Wednesday, June 8, 2011

War and the Environment - "Green" death machines

As I've mentioned previously, there are limits to what you can get away with in a "just war," and this is the basis of just war theory. Yet when one thinks of war, one rightly thinks about destruction - destruction of physical objects, destruction of lives, destruction of nature. At the same time, what goes on in the military during non-war time is equally damaging to the environment, and people around the world. In the end, however, no matter how much the killing machine reduces its environmental impact through measures like efficiency, or building solar panels, there is a schizophrenia about these actions - under no conditions is war benign to the environment, and under no conditions is preparing for war benign, either. But you may have come across this article, in which it is stated that the US military wants to go "net zero" for energy, water, and waste.

What are interesting, but sad, really, are the military's definitions of "net zero." For energy, that means that they'll just produce on site what they need, which is a lot (the US military uses as much energy as the entire country of Nigeria, with a population of one-hundred and forty million people). For water, "net zero" means that they'll purify the water they use before they reintroduce it into the watershed (this sounds good, credit given, but I am wary of the accounting), and for waste, "net zero" means "no landfilling" bur rather converting waste into things with "resource value." Hmmm...

So the military "cares" about the environment and is at the same time preparing to kill other people and destroy lives elsewhere when it inevitably does go to war? What is the difference between humans and the environment? And when does the environment go out of the window? Of course, when we the military feels the pinch to say "mission accomplished." Gone then is the care for the environment, because if success requires another building to be blown up with a missile made from metals and toxic chemicals, then, so be it.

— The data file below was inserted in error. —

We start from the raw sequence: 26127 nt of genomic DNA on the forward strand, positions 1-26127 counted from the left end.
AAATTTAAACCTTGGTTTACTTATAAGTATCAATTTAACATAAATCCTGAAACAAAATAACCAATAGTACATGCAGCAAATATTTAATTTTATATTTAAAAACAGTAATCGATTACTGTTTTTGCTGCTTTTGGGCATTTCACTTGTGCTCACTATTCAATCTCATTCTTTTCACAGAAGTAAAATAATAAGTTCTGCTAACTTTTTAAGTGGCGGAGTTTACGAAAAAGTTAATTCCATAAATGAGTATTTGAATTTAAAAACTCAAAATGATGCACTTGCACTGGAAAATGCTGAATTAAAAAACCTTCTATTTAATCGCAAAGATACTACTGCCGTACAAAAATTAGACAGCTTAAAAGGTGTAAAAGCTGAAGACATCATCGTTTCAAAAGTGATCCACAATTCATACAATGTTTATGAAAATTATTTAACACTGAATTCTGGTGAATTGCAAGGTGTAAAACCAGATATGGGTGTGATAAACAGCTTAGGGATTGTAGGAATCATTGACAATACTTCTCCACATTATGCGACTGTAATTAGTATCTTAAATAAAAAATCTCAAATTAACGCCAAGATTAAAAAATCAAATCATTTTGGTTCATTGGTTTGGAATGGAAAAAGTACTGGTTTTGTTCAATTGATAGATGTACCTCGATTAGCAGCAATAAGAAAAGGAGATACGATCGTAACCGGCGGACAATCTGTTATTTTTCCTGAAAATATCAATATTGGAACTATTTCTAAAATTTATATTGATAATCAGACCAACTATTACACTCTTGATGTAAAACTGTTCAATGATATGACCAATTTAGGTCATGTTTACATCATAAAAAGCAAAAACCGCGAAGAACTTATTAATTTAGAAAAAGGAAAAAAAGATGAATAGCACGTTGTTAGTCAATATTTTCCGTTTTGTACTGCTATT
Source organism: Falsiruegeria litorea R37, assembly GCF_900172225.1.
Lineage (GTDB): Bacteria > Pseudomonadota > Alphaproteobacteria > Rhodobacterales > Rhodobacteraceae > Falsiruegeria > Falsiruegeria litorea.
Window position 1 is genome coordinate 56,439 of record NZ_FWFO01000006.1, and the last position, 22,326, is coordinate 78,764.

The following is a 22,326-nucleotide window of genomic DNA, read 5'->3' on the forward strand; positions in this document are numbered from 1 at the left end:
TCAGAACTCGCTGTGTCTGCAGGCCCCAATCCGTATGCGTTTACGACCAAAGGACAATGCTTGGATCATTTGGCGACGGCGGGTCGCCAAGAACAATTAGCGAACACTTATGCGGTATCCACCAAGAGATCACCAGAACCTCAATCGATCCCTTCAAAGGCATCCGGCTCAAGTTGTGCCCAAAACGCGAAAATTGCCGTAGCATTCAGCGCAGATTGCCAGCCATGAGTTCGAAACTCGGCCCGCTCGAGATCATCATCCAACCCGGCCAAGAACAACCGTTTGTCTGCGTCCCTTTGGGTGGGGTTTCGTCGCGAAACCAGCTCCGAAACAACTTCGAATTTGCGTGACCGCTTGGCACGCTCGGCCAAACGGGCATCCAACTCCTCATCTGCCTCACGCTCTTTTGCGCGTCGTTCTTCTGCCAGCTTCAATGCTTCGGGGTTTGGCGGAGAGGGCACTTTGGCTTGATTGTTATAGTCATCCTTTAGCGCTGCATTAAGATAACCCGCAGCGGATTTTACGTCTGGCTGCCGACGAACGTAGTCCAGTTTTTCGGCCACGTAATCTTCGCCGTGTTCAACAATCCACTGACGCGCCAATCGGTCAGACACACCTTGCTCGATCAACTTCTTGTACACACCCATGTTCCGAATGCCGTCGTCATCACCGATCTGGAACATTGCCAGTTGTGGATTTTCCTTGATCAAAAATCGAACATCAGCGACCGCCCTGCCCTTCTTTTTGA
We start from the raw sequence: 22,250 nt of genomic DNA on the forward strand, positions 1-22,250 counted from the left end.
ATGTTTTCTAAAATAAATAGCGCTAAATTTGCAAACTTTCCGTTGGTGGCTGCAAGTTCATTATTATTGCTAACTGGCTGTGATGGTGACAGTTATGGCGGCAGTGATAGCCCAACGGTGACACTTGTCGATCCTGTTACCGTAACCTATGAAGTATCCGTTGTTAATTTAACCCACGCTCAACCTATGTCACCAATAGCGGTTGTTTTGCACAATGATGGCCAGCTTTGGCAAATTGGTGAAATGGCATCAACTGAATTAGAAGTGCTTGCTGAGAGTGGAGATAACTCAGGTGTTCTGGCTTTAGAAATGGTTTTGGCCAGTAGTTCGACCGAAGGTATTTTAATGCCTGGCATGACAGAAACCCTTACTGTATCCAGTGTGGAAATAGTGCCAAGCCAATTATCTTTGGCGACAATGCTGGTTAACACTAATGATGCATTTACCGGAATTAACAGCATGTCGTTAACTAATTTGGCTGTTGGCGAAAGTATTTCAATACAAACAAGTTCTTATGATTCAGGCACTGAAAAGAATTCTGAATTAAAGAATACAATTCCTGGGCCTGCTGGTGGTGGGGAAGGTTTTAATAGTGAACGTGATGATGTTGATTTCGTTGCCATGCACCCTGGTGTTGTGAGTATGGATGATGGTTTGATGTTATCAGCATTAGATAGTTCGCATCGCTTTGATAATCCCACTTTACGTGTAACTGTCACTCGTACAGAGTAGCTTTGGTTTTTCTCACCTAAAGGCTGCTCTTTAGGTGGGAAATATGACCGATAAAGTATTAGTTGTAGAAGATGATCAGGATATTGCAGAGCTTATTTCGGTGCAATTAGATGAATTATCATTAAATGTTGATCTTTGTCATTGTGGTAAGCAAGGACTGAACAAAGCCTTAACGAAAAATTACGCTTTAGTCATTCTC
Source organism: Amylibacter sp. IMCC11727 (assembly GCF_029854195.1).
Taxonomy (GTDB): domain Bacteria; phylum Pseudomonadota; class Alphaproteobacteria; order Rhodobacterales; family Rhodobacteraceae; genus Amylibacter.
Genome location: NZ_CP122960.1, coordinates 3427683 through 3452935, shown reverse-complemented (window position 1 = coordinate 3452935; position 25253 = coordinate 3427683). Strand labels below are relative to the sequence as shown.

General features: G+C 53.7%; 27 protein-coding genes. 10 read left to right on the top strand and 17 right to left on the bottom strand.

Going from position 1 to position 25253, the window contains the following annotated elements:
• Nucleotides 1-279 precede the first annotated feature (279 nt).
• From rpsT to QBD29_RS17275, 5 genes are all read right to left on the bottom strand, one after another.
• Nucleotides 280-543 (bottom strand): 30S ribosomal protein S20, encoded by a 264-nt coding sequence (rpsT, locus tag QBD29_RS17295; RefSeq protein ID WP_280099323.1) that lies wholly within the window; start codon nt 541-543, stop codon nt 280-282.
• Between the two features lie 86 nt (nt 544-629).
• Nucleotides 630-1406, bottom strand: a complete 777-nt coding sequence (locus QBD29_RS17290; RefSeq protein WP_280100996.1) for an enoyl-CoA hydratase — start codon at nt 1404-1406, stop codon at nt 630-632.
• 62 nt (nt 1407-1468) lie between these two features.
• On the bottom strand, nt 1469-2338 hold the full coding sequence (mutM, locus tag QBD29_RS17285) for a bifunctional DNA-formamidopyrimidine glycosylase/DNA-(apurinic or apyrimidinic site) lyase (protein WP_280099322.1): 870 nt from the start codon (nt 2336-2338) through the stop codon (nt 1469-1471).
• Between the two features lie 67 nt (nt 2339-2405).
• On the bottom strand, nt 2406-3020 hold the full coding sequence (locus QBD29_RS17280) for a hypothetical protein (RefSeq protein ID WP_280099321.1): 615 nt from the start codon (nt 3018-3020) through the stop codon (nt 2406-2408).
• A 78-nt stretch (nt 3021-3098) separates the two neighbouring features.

What is a discouraging about all of this is that since the military is such a massive institution and organisation in the US, with expenditures and presences dwarfing the sum of the expenditures and presences of all of the other militaries of the world, any portrayal of the US military doing anything "green" is lauded and commended with no thought that the very notion of war is unsustainable. Would a "green" military entice more people to join it? Would it result in committing to it more young minds and hearts, who will wield a gun in promotion of peace and "environment"? With that in mind, consider the following headline:

The Navy will demonstrate the 'Green Hornet,' an F/A-18 Super Hornet powered by a 50/50 biofuel blend, on Earth Day, April 22, at Naval Air Station Patuxent River, Md., as part of its Energy Strategy.

You can read more here, here, here, here.

Do you find anything wrong with this? Is there something contradictory and morally depraved about this? I think so, and so does Matt, who told me about it. He said, "Last year, National Geographic ran an optimistic article, 'First Green Supersonic Jet to Launch on Earth Day.' It was a Navy F/A-18 Super "Green" Hornet(!) I was wondering how many things we could find morally/ethically wrong with this event and its implications - living plants harvested and chemically transformed to fuel a death machine to be launched on a day dedicated to our plant and the life it supports."
 couple of weeks ago the U.S. Army announced that it was on the verge of identifying a group of bases to adopt a net zero policy for energy, water and waste, and now we can all stop holding our breaths. The U.S. Army’s net zero bases were just announced and the program is even more ambitious than it first appeared. Net zero energy, water, and waste are assigned to six bases each, and two bases have volunteered to go net zero in all three categories. For those of you keeping score at home, that doesn’t actually add up to twenty, because some bases are going net zero in two categories. In any case, the point is to position the U.S. Army as a showcase, leader and learning center for sustainability, not only for the rest of the military but for the civilian world as well.

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